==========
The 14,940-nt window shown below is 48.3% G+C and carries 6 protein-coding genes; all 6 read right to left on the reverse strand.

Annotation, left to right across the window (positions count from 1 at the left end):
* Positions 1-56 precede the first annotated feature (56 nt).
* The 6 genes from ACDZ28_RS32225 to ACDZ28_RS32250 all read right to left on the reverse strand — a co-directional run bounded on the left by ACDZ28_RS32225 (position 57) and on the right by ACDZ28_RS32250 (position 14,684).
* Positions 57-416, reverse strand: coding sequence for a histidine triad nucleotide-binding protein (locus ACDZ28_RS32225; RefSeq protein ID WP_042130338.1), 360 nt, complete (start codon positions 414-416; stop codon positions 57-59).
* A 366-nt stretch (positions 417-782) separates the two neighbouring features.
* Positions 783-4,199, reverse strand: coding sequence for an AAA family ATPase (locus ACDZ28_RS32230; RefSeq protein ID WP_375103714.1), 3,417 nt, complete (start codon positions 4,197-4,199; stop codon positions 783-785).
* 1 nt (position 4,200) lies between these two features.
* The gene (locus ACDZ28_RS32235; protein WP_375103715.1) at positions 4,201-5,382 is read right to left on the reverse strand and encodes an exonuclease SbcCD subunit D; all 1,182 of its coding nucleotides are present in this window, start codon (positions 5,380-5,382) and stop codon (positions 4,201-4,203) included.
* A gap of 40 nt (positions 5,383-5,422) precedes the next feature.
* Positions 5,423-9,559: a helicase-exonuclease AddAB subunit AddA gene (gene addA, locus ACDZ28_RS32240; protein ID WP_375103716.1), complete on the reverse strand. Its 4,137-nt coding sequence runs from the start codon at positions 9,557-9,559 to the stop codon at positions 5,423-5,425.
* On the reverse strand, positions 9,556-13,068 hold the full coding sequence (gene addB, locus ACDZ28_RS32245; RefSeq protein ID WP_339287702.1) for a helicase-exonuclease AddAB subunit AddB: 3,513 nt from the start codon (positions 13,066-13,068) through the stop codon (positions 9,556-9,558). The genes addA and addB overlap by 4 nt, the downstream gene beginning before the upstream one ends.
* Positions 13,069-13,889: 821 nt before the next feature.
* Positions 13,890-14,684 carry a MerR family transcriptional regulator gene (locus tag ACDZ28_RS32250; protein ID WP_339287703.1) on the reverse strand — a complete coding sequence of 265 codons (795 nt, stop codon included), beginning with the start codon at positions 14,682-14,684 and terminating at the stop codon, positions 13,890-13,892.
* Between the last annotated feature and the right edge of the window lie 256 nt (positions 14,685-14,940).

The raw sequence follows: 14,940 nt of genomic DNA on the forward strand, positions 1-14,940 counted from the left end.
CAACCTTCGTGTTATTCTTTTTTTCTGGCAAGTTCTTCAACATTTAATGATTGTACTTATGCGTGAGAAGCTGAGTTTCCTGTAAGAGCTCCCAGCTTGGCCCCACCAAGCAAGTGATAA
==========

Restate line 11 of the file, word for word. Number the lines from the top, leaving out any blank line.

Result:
* Positions 5,423-9,559: a helicase-exonuclease AddAB subunit AddA gene (gene addA, locus ACDZ28_RS32240; protein ID WP_375103716.1), complete on the reverse strand. Its 4,137-nt coding sequence runs from the start codon at positions 9,557-9,559 to the stop codon at positions 5,423-5,425.